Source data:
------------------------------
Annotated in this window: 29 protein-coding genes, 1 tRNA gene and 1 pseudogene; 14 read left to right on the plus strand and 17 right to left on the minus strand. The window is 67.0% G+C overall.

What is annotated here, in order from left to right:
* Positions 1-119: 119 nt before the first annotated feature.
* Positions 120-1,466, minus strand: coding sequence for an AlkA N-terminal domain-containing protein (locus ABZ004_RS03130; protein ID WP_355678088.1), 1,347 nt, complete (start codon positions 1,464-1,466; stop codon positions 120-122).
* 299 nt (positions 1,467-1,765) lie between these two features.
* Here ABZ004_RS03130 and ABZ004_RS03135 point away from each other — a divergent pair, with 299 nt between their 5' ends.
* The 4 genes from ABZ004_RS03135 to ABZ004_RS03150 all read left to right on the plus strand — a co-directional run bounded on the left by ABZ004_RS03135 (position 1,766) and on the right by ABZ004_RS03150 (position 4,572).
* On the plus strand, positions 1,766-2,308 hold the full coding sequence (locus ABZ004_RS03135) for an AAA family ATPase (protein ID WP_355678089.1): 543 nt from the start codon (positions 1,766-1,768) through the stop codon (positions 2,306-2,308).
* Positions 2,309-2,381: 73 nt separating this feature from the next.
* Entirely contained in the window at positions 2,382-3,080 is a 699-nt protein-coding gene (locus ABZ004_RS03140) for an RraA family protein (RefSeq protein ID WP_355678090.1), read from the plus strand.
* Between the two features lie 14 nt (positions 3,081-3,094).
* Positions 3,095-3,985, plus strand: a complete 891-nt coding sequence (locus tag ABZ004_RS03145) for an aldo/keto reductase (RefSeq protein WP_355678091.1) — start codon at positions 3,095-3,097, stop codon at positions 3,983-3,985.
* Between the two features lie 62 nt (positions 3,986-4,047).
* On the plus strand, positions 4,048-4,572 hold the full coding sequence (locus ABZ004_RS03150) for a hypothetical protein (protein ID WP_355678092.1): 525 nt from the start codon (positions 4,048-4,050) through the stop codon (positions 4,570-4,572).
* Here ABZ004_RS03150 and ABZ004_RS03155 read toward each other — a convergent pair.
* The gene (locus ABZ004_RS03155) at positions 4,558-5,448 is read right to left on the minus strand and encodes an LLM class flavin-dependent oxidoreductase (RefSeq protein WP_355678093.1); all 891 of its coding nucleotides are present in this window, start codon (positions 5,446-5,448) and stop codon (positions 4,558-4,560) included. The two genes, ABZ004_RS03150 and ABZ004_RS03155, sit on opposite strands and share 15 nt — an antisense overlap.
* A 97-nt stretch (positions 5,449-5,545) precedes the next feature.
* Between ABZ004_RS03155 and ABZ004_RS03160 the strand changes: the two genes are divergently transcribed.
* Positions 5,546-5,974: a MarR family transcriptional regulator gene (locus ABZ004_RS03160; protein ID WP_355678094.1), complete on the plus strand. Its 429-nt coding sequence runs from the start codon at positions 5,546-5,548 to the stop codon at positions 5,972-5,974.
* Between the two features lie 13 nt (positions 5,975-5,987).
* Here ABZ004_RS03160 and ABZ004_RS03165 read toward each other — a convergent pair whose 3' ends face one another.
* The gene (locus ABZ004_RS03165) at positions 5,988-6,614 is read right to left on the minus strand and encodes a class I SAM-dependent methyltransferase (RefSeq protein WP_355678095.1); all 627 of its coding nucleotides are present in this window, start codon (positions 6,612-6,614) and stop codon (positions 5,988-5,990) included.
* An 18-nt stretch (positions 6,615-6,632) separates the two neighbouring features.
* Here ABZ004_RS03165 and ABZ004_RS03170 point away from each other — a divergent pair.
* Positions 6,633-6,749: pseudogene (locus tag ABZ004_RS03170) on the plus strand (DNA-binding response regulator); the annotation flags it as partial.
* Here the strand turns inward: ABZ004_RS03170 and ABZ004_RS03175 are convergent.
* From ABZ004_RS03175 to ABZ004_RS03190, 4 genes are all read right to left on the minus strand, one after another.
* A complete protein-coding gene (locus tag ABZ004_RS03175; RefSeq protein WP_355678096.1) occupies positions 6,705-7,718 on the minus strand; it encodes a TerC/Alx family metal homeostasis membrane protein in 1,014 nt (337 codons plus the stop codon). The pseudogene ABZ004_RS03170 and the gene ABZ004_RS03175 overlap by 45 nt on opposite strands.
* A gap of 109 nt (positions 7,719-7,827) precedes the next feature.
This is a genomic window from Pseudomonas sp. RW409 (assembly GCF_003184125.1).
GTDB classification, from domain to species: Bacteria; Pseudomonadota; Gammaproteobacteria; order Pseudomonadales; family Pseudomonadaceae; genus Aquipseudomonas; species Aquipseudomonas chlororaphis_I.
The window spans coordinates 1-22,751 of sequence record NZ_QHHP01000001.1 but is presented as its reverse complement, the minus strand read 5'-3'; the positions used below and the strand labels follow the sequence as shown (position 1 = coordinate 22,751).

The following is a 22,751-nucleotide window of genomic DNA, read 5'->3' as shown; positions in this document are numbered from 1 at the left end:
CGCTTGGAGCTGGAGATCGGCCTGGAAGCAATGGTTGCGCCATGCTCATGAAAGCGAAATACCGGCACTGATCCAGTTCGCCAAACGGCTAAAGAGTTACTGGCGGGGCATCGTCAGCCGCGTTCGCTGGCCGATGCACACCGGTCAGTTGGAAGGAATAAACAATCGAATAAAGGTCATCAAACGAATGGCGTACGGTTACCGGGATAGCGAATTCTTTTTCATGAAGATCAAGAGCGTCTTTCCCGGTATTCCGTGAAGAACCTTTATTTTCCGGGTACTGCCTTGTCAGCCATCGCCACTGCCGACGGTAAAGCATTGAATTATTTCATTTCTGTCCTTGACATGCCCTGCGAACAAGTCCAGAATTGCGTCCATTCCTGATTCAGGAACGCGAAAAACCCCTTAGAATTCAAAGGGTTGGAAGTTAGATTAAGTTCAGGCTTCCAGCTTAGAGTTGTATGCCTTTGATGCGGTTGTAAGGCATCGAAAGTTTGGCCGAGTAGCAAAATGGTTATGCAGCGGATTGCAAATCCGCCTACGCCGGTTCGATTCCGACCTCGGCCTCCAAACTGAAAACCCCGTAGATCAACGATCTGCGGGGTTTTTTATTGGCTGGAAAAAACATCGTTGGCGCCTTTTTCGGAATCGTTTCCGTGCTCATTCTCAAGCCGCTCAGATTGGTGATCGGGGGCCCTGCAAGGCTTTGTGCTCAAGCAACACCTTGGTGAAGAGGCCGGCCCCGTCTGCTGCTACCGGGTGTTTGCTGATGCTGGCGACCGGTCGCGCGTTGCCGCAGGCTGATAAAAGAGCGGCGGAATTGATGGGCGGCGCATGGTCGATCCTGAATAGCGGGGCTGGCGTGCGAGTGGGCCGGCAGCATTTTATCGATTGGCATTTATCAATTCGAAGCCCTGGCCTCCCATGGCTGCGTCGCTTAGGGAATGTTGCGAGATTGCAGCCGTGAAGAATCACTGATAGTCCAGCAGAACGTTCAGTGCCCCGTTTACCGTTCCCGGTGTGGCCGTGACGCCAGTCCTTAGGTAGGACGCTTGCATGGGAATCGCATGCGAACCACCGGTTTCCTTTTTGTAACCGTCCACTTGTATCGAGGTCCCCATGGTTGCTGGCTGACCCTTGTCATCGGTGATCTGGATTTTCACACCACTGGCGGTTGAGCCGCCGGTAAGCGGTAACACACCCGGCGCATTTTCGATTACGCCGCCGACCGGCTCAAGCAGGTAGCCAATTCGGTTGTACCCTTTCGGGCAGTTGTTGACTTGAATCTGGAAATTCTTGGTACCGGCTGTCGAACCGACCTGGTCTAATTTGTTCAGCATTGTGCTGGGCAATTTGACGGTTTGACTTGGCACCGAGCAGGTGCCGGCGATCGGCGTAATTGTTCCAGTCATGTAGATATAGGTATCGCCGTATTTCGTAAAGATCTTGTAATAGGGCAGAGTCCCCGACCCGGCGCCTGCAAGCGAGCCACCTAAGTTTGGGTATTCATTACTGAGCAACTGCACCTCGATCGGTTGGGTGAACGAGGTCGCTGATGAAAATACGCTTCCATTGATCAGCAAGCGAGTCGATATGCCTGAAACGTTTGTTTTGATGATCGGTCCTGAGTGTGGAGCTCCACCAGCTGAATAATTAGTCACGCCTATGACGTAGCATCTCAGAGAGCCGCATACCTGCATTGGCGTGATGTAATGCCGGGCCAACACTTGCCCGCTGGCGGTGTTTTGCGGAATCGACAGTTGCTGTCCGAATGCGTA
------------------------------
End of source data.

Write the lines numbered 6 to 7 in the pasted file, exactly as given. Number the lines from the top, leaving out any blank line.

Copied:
* Here ABZ004_RS03130 and ABZ004_RS03135 point away from each other — a divergent pair, with 299 nt between their 5' ends.
* The 4 genes from ABZ004_RS03135 to ABZ004_RS03150 all read left to right on the plus strand — a co-directional run bounded on the left by ABZ004_RS03135 (position 1,766) and on the right by ABZ004_RS03150 (position 4,572).